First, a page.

Evangelistic Publicity Service and Experimental Project

Is there a vital place for advertising and publicity techniques in evangelism?

By the staff of the Ministerial Association

An important action was taken at the recent Autumn Council that we know will be of real interest to our evangelists and pastor-evangelists everywhere. All who are dedicated to the public proclamation of God's message for this hour realize the vital place of adver­tising and publicity techniques that will assure results.

Requests keep coming to us from all parts of the world field for ideas and suggestions, and so the Ministerial Association has been asked to establish an exchange service of proved, productive evangelistic publicity. The follow­ing authorizing action of the recent General Conference Autumn Council makes the plan clear:

We recommend, I. That we look with favor upon the establishment of a long-range con­trolled program of experimentation under the joint guidance of the Ministerial Association and Bureau of Public Relations serving as a laboratory in which a wide variety of methods can be thoroughly tested, making it passible to place in the hands of our ministers and evan­gelists effective materials that have proven suc­cessful; and further, that the New York Center be requested to provide this opportunity for this research project, because at this Center there is a continuing team of experienced evan­gelists, and available to our personnel at the Center are nationally recognized experts in the field of evangelism and general publicity with whom they may counsel;

  1. That this controlled testing be not con­fined to large city situations such as obtain in New York, Chicago, and Los Angeles only, but that it also include experimentation in medium and small communities;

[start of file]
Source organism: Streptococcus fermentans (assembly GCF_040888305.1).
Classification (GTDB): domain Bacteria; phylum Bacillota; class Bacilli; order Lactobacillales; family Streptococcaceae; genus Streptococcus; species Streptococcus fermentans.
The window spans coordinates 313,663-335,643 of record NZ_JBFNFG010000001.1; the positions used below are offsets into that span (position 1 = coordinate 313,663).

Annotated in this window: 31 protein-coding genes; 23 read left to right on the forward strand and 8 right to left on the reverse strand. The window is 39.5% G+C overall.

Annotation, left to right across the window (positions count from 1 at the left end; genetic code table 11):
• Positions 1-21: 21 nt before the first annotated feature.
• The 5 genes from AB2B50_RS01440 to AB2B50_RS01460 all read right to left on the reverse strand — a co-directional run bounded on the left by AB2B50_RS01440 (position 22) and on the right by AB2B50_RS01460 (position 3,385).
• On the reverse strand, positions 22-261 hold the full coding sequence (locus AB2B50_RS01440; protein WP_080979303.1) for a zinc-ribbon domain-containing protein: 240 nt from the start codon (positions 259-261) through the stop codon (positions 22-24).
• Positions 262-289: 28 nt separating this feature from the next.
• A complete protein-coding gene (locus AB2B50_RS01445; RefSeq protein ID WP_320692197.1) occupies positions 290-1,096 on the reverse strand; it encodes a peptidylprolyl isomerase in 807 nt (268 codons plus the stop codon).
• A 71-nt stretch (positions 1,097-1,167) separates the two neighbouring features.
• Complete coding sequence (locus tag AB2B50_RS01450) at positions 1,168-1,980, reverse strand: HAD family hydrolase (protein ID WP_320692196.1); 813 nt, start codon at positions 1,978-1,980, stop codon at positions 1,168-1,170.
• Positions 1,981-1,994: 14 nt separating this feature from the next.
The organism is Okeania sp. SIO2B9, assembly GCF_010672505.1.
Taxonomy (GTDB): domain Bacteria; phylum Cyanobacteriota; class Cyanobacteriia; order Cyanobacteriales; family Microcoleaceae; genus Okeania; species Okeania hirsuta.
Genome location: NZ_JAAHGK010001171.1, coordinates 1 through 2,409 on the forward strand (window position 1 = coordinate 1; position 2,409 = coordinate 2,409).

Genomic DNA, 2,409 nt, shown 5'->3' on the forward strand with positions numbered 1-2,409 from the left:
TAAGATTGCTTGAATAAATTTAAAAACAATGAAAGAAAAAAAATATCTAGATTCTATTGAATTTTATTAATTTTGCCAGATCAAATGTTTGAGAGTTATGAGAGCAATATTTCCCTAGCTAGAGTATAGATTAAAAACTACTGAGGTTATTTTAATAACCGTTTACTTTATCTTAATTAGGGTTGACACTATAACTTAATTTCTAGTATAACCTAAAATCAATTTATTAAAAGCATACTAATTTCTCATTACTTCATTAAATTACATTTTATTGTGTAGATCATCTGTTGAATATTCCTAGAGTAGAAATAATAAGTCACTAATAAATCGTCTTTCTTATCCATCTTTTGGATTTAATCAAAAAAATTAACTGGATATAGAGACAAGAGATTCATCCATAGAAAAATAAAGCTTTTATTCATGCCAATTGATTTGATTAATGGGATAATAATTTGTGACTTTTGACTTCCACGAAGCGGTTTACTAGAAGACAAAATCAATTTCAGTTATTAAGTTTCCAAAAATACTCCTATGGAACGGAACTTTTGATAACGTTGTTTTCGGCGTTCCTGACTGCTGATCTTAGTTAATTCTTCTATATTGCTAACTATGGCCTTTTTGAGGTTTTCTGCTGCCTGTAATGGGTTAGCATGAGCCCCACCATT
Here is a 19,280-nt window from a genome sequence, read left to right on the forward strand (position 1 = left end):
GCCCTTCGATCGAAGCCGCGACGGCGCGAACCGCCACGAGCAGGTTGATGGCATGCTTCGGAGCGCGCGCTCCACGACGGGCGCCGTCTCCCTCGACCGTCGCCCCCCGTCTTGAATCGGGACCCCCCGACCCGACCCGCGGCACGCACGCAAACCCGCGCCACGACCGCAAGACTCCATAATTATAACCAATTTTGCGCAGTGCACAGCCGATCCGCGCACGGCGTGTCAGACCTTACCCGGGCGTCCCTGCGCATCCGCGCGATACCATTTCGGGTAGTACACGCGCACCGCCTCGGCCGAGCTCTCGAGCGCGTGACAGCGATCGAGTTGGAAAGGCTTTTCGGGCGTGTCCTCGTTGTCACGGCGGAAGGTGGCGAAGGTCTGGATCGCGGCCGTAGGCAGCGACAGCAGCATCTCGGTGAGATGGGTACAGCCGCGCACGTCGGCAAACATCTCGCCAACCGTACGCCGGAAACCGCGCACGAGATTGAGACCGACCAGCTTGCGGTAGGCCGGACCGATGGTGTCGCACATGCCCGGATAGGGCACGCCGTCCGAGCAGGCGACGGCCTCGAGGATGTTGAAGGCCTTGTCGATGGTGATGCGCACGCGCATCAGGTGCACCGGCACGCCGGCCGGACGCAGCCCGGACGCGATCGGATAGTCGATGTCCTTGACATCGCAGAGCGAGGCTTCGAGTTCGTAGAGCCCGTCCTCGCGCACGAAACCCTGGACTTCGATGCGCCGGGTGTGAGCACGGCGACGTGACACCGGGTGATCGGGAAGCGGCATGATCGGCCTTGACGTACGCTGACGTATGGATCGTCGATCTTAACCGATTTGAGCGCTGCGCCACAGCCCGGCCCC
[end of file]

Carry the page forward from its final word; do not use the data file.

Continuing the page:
2. That this continuing service of advertising and sermon materials be not just a package of samples as has been made available at times in the past, but rather a service covering a whole year, and to include:
  3. Tested current advertising techniques,  Visual aid ideas and material for illustra­tion,
  1. Mat service of available outstanding art materials,

d. Subject material, sermon outlines, et cetera;

4. That the materials of this service be sent out monthly in individual packets to the local conferences for distribution to those evangelists and pastor-evangelists which the conferences might select to receive this service;

5. That this service also include:

  1. Samples of the basic folders and allied materials currently used,
  2. Methods of distribution to the public,
  3. Publicity materials for newspaper, radio, and other media of publicity,
  4. A clear presentation of the cost of all pro­motion,
  5. A careful evaluation of the advertising materials and the results;

6. That the Ministerial Association encour­age evangelists and pastor-evangelists in the different fields to send in titles, methods of publicity, et cetera, to the Ministerial Associ­ation for this guided experimentation, every care being exercised to give credit to any field or individual that sends in ideas that are tested, and that the result of such experimentation be set forth clearly, it being recognized that methods which bring success in one area may not bring similar results elsewhere;

7. That to cover the expense of this compre­hensive advertising service, a charge of twenty dollars be made for the entire period of forty weeks for each man receiving this service, this amount to be paid in advance through the General Conference; and